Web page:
Desiree Akhavan, the Iranian-American film director, made her name with her 2014 debut film Appropriate Behaviour, before landing roles in HBO’s Girls and Channel 4’s Flowers.
Her new movie The Miseducation of Cameron Post, about a young girl sent for conversion therapy in Montana, won this year’s Sundance Grand Jury Prize, and stars Kick-Ass actress Chloe Grace Moretz. It opens today to strong reviews.
Here, Desiree discusses Cameron Post’s fractious distribution journey, her thoughts on this year’s similarly-themed movie Boy, Erased and her new C4 show, The Bisexual…
How does it feel to see Cameron Post being so well-received?
It’s really hard to gauge a message resonating, I’ll tell you that much.
Well, how do you know? I don’t. I’m trying to survive; I’m in post-production on something right now, so I’m trying to get through my schedule! But anything lovely I hear makes me feel great. I’m really happy. But it’s really hard to measure success in anything. Everyone has this narrative in their head that they’re a failure, so I’m mostly following that narrative!
I’d be studying that Rotten Tomatoes score…
I don’t look at it. I don’t even know what it is right now.
How can you not?!
My brother told me: ‘That’s bullshit, that you have a 70% rating!’ I was like [gasps]: ‘That’s so low!’ But even before then, I didn’t check. I’m not sure how arbitrary it is. In America, some of the reviews were awful. Some of them were great. The New York Times was great. But, like, Rolling Stone was mean.
I read some stuff and was like: ’You’re an asshole!’ Variety was like ‘It’s a Lifetime Movie of the Week…’ It’s always straight, older white men. They see it and think it’s an issues movies that’s flat and not at all nuanced, hitting you over the head with your problem. I just feel like they don’t see it.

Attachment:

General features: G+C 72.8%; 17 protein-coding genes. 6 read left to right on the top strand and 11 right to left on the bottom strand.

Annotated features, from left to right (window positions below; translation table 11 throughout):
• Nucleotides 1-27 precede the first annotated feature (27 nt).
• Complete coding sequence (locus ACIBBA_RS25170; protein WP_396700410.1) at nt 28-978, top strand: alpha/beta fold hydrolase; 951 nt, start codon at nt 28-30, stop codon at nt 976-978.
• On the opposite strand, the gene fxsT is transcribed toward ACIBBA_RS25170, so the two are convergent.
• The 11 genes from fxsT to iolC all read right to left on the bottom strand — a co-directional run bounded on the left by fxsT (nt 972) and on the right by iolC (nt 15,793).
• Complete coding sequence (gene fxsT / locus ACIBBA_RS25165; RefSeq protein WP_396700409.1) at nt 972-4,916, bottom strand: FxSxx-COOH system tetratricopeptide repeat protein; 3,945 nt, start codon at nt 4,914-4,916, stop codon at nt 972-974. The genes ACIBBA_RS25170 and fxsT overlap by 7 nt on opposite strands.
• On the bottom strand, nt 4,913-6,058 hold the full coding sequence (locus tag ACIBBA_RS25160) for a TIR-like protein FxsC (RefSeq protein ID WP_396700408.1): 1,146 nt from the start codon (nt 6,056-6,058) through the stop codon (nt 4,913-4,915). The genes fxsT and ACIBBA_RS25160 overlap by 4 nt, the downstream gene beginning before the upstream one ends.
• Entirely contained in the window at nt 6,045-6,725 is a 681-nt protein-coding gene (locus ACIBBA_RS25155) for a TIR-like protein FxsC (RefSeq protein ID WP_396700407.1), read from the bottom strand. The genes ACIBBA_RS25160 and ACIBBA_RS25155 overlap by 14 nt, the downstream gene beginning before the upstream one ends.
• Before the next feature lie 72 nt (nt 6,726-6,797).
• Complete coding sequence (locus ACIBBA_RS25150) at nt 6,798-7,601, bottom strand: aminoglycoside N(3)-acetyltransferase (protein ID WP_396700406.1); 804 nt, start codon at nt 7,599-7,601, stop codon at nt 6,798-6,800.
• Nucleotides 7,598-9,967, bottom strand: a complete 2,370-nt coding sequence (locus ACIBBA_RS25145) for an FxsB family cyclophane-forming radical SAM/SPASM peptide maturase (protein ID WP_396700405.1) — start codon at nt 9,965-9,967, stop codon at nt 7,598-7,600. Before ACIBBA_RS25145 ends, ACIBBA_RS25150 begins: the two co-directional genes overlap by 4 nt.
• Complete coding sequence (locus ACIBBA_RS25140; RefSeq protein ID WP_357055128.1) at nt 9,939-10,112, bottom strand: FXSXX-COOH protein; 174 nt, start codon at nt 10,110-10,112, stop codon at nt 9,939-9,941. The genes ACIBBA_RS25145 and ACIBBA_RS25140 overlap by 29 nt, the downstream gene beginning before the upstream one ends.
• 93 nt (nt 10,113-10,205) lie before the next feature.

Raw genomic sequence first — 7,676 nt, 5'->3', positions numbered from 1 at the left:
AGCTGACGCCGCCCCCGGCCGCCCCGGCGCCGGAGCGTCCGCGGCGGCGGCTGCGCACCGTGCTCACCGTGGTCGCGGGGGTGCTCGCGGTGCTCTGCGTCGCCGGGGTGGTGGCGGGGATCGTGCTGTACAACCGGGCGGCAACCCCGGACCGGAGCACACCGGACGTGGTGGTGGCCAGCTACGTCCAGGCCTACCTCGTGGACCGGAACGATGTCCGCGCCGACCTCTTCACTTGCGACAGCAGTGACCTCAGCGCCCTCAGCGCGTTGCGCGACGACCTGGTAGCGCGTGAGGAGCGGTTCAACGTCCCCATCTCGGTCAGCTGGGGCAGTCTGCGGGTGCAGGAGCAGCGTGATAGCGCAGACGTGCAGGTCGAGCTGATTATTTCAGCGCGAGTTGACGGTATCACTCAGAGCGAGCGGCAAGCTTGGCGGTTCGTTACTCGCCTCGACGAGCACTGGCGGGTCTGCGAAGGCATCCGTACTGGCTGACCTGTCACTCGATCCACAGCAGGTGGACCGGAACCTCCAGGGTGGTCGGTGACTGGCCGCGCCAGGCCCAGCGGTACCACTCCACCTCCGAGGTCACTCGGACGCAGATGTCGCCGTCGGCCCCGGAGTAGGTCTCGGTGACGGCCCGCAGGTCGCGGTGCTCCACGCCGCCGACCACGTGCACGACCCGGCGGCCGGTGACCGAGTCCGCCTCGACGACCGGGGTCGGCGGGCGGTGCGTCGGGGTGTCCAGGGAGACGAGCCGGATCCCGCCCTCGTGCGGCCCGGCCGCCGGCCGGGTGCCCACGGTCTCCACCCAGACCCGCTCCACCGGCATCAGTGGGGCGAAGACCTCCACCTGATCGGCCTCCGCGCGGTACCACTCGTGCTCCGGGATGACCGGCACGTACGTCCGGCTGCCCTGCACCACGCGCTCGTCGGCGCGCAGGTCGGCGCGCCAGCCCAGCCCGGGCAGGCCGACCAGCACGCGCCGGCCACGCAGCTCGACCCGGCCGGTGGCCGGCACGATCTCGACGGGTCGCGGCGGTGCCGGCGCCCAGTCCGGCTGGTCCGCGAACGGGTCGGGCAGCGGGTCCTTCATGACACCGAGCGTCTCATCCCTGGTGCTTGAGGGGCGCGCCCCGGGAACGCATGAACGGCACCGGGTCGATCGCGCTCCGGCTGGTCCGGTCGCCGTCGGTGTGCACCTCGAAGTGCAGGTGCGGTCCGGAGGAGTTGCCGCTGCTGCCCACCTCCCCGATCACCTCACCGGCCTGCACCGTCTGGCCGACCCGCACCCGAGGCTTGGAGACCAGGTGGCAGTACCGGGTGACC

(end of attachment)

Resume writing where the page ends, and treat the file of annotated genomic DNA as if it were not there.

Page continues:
But also, they’re the men who never saw me in a room. Who wouldn’t communicate with me. Who’d look over my shoulder at what was fuckable. So it’s not surprising to me that those men see my work and are like ‘Oh. It’s stupid.’
That’s been a talking point recently – straight, white men reviewing films and driving a lot of the conversation around them and how they’re received. How do you think that problem can be addressed?
It’s interesting, because you can’t choose your fans. You can’t choose who reviews your films. But then I see certain films – mainstream films – reviewed, films regurgitating the same bullshit, reviewed by the 1% of men who are eager to keep seeing that narrative because it helps them in life.
Do you know anybody personally in America who underwent conversion therapy?
No. But while researching this film I got to meet people who’d done it. They were young. And growing up in New York, and other cities that were not middle of nowhere.
Were they able to speak about it with the benefit of hindsight?
Were they all right?
They were all right in the sense they survived. But they’d been hospitalised for suicide attempts. It’s a horrible thing to put someone through. Your sexuality is your breath, it’s your skin. It’s so intuitive. To be smashed down to doubt the most natural thing about you is an impossible position to put someone in.